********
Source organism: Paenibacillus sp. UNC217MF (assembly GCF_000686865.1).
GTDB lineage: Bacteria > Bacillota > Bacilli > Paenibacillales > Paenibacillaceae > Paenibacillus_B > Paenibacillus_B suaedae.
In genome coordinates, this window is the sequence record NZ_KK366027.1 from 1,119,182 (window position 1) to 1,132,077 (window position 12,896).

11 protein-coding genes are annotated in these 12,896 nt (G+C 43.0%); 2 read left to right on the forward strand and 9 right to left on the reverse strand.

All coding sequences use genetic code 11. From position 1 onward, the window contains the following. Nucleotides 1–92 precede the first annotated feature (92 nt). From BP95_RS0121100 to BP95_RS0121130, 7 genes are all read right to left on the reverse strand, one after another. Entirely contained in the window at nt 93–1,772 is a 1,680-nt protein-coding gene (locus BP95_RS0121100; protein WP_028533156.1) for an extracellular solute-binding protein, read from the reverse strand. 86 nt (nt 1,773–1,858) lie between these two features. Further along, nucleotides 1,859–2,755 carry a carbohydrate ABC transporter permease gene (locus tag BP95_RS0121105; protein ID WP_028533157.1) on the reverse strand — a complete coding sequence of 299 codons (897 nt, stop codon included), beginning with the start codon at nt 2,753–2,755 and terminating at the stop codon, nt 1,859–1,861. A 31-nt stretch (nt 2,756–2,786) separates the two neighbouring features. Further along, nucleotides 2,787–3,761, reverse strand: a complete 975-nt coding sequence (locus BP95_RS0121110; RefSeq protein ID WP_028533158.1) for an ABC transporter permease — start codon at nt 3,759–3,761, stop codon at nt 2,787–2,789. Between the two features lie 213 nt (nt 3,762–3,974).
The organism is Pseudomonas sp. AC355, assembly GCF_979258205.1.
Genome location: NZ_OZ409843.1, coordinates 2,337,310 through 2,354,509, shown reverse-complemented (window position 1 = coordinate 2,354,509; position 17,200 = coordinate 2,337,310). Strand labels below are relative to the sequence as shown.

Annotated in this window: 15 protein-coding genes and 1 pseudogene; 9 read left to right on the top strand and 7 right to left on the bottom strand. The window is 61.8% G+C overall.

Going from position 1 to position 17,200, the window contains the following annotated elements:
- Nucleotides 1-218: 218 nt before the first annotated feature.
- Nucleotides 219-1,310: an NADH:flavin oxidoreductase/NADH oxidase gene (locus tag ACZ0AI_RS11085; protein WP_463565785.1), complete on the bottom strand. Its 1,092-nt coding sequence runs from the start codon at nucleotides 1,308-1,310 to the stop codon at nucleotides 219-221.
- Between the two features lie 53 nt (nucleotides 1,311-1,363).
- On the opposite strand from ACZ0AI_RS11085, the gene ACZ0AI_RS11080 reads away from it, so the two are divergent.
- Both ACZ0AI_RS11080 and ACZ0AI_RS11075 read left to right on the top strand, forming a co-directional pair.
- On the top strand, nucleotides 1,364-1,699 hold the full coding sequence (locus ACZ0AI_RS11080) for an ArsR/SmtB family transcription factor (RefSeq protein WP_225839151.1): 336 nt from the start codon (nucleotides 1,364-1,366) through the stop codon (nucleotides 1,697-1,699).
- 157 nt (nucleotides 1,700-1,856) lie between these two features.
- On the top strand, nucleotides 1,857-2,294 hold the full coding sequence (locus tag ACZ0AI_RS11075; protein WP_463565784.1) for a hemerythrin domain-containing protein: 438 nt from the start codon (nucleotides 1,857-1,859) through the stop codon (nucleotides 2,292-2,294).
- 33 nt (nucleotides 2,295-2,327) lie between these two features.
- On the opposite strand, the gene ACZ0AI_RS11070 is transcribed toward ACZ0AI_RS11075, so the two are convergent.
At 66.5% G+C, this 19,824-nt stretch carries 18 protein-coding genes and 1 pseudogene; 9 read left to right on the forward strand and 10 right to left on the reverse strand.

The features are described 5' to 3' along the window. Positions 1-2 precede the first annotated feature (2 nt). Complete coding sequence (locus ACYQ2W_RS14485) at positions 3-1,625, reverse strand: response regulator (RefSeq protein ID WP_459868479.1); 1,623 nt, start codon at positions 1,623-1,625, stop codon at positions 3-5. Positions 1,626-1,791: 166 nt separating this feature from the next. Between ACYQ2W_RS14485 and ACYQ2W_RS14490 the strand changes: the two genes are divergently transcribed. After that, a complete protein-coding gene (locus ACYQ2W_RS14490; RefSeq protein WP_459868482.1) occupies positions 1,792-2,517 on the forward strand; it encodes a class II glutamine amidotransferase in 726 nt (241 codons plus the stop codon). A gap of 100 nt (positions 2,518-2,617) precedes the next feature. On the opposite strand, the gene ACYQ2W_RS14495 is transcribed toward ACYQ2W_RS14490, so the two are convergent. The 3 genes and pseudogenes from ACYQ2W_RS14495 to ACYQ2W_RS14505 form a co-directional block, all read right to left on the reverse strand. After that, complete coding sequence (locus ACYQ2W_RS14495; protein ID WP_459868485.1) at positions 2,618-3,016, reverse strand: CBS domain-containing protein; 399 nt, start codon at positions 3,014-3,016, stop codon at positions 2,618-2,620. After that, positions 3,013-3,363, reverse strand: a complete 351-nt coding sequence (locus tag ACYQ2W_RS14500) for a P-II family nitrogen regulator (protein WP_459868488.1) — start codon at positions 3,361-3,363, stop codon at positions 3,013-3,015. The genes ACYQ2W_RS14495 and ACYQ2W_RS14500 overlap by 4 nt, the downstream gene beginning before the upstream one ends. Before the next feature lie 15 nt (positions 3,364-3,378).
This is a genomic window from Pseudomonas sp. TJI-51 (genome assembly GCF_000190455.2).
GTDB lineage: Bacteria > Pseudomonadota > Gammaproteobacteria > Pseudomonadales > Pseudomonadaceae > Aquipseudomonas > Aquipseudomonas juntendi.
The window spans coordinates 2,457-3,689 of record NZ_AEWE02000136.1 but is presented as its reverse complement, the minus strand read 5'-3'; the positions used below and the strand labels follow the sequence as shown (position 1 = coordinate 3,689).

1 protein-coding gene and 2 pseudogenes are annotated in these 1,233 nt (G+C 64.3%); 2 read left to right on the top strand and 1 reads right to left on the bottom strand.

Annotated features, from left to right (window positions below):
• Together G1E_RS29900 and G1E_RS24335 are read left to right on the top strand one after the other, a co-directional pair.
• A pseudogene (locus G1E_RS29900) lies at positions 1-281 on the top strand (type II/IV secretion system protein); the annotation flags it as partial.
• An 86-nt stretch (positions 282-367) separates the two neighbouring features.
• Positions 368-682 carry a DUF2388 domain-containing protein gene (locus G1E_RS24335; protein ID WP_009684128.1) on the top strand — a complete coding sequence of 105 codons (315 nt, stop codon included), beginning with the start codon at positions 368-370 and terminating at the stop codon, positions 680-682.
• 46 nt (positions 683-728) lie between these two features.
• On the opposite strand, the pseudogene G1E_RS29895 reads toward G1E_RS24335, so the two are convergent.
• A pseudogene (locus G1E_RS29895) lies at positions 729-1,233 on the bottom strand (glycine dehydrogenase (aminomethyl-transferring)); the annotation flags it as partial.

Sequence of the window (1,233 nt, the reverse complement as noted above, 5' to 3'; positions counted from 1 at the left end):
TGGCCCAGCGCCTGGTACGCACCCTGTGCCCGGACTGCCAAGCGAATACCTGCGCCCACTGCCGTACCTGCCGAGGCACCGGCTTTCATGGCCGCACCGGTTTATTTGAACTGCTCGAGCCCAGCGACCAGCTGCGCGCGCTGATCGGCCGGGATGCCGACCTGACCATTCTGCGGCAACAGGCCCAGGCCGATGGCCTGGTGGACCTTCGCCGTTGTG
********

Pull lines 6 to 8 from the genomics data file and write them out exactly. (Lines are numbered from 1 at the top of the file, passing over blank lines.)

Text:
The organism is Pseudomonas sp. AC355, assembly GCF_979258205.1.
Genome location: NZ_OZ409843.1, coordinates 2,337,310 through 2,354,509, shown reverse-complemented (window position 1 = coordinate 2,354,509; position 17,200 = coordinate 2,337,310). Strand labels below are relative to the sequence as shown.

Annotated in this window: 15 protein-coding genes and 1 pseudogene; 9 read left to right on the top strand and 7 right to left on the bottom strand. The window is 61.8% G+C overall.